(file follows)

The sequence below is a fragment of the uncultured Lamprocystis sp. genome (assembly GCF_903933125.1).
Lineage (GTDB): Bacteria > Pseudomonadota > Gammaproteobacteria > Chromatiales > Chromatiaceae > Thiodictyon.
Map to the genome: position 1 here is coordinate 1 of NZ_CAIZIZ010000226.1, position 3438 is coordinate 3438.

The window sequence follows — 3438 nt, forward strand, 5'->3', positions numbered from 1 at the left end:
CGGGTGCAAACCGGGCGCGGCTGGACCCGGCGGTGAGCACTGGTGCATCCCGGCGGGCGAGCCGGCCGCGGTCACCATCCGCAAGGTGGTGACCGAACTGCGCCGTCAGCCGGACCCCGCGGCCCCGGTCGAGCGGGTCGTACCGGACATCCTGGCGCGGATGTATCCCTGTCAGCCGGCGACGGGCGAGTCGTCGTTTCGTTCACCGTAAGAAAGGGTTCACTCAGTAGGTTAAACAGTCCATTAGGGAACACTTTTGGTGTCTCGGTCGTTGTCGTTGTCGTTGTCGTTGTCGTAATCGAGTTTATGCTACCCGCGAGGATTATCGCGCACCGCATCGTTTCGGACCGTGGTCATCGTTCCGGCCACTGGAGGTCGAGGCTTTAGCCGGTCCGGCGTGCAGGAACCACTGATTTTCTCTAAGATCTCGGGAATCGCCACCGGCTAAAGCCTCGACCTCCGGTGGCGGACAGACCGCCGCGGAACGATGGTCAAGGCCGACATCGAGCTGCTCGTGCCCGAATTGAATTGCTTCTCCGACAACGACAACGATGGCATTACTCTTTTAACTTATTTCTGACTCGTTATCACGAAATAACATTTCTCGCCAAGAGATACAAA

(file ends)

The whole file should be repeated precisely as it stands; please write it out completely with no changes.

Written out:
The sequence below is a fragment of the uncultured Lamprocystis sp. genome (assembly GCF_903933125.1).
Lineage (GTDB): Bacteria > Pseudomonadota > Gammaproteobacteria > Chromatiales > Chromatiaceae > Thiodictyon.
Map to the genome: position 1 here is coordinate 1 of NZ_CAIZIZ010000226.1, position 3438 is coordinate 3438.

The window sequence follows — 3438 nt, forward strand, 5'->3', positions numbered from 1 at the left end:
CGGGTGCAAACCGGGCGCGGCTGGACCCGGCGGTGAGCACTGGTGCATCCCGGCGGGCGAGCCGGCCGCGGTCACCATCCGCAAGGTGGTGACCGAACTGCGCCGTCAGCCGGACCCCGCGGCCCCGGTCGAGCGGGTCGTACCGGACATCCTGGCGCGGATGTATCCCTGTCAGCCGGCGACGGGCGAGTCGTCGTTTCGTTCACCGTAAGAAAGGGTTCACTCAGTAGGTTAAACAGTCCATTAGGGAACACTTTTGGTGTCTCGGTCGTTGTCGTTGTCGTTGTCGTTGTCGTAATCGAGTTTATGCTACCCGCGAGGATTATCGCGCACCGCATCGTTTCGGACCGTGGTCATCGTTCCGGCCACTGGAGGTCGAGGCTTTAGCCGGTCCGGCGTGCAGGAACCACTGATTTTCTCTAAGATCTCGGGAATCGCCACCGGCTAAAGCCTCGACCTCCGGTGGCGGACAGACCGCCGCGGAACGATGGTCAAGGCCGACATCGAGCTGCTCGTGCCCGAATTGAATTGCTTCTCCGACAACGACAACGATGGCATTACTCTTTTAACTTATTTCTGACTCGTTATCACGAAATAACATTTCTCGCCAAGAGATACAAA